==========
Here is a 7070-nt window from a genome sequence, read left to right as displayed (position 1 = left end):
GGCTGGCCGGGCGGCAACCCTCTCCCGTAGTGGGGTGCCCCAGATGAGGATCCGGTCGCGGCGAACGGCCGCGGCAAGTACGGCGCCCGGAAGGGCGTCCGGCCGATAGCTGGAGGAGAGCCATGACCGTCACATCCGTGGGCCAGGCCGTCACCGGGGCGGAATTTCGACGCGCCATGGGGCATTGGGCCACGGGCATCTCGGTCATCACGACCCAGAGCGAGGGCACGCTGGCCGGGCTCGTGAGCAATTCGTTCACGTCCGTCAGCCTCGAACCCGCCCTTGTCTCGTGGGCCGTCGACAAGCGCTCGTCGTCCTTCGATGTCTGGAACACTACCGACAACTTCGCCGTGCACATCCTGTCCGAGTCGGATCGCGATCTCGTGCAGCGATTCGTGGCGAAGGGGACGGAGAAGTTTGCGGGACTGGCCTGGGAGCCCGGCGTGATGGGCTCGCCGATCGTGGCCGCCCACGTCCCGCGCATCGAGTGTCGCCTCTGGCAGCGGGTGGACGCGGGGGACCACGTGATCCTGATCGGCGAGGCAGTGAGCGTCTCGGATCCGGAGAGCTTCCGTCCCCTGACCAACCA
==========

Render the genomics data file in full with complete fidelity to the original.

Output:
Here is a 7070-nt window from a genome sequence, read left to right as displayed (position 1 = left end):
GGCTGGCCGGGCGGCAACCCTCTCCCGTAGTGGGGTGCCCCAGATGAGGATCCGGTCGCGGCGAACGGCCGCGGCAAGTACGGCGCCCGGAAGGGCGTCCGGCCGATAGCTGGAGGAGAGCCATGACCGTCACATCCGTGGGCCAGGCCGTCACCGGGGCGGAATTTCGACGCGCCATGGGGCATTGGGCCACGGGCATCTCGGTCATCACGACCCAGAGCGAGGGCACGCTGGCCGGGCTCGTGAGCAATTCGTTCACGTCCGTCAGCCTCGAACCCGCCCTTGTCTCGTGGGCCGTCGACAAGCGCTCGTCGTCCTTCGATGTCTGGAACACTACCGACAACTTCGCCGTGCACATCCTGTCCGAGTCGGATCGCGATCTCGTGCAGCGATTCGTGGCGAAGGGGACGGAGAAGTTTGCGGGACTGGCCTGGGAGCCCGGCGTGATGGGCTCGCCGATCGTGGCCGCCCACGTCCCGCGCATCGAGTGTCGCCTCTGGCAGCGGGTGGACGCGGGGGACCACGTGATCCTGATCGGCGAGGCAGTGAGCGTCTCGGATCCGGAGAGCTTCCGTCCCCTGACCAACCA